Meds reviews reduce drug-related readmissions, but evidence poor


complementary medicines - pills spill out of brown bottle

French study finds evidence that hospital medication reviews may have a positive impact – but overall evidence remains flimsy

Researchers from the Hôpitaux de Marseille, France, conducted a systemic review and meta-analysis of 19 randomised controlled trials that looked at pharmacist-led medication reviews in hospital.

Analysis of the data, comprising 4805 patients, suggested that readmission rates were similar between experimental and control groups, except where drug-related readmissions were concerned.

Here, there was a lower relative risk in the intervention group when compared with the control group. All-cause ED trips were also lower.

The study also found that clinical medication reviews and adherence reviews had an impact on adherence.

“Pharmacist-led medication reviews were associated with a decrease in the number of ED visits and drug-related readmissions,” say the authors.

“The impact of medication reviews on the length of hospital stay and adherence remains unclear. Based on the results of this meta-analysis and other meta-analyses, it seems very unlikely, as might be expected, that medication reviews have an impact on mortality.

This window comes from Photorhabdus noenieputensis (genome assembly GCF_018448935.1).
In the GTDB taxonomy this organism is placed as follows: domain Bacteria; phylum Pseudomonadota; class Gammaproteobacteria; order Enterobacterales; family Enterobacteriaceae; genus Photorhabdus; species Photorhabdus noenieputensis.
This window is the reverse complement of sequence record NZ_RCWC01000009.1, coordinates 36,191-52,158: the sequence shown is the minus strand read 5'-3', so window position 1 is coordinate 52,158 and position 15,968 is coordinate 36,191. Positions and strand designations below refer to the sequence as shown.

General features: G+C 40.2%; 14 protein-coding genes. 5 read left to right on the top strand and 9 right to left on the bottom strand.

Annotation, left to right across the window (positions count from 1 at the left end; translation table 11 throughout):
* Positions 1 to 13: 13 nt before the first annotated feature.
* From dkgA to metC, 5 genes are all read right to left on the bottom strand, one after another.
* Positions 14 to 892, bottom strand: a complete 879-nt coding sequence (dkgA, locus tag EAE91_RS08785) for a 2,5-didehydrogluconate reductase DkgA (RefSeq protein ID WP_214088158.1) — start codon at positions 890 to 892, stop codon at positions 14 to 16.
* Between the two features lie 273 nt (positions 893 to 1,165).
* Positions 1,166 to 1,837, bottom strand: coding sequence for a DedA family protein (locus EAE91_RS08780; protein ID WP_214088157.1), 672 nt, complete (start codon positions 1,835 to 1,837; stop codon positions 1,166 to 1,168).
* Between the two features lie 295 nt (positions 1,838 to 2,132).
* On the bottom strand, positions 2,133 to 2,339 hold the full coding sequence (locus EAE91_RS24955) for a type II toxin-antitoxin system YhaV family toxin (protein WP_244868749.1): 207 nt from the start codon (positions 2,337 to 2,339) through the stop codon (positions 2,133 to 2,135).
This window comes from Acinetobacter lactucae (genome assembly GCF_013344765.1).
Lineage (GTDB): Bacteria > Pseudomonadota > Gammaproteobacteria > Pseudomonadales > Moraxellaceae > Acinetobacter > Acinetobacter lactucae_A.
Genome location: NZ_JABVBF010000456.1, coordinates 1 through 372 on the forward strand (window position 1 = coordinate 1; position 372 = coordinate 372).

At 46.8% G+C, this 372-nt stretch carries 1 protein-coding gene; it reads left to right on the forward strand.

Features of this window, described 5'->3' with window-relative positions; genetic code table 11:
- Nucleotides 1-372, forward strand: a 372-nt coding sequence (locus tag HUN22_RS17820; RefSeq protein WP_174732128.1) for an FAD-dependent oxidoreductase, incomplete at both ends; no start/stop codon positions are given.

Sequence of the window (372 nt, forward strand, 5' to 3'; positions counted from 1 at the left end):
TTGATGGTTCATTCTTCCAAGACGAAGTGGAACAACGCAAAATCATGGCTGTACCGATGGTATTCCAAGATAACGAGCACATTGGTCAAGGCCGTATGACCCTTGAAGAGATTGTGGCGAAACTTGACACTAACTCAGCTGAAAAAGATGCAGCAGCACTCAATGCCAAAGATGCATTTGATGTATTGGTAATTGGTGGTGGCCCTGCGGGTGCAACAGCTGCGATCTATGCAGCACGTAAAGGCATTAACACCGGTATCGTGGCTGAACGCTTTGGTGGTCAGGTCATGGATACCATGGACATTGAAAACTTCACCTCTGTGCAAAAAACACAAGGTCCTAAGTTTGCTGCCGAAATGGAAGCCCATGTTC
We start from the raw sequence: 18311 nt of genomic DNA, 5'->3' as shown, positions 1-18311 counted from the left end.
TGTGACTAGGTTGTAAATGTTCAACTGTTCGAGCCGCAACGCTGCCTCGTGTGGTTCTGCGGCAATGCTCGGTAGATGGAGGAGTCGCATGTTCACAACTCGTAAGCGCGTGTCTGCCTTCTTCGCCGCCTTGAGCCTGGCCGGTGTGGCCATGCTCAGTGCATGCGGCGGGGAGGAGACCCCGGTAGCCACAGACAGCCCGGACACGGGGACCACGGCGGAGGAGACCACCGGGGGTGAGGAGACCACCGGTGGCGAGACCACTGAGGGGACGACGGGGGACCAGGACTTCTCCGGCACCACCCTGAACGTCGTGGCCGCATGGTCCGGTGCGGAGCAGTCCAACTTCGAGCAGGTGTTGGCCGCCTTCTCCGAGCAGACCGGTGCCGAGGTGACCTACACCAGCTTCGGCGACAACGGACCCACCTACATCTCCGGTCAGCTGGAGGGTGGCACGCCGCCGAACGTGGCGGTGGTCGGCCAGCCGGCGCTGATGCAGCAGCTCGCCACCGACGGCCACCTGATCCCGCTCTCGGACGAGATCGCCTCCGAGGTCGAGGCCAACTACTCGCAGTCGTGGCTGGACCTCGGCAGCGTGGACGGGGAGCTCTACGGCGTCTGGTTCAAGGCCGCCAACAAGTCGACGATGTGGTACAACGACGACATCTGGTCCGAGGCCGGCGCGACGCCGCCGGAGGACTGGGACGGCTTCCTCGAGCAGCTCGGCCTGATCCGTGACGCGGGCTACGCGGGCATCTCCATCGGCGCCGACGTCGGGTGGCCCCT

“However, the impact on patient quality of life may be more in question; indeed, the variety of the assessments used did not enable us to determine any effects.”

The researchers point out the evidence in their study is low quality, and “more high-quality randomised clinical trials are needed to assess the impact of pharmacist-led medication reviews on patient-relevant outcomes, including adherence and quality of life.”

A randomised controlled trial with a large number of subjects, using a standardised medication review in populations at risk for drug-related readmission, is necessary to gain more understanding of its impact, they conclude.

See the study, published in the British Journal of Pharmacology

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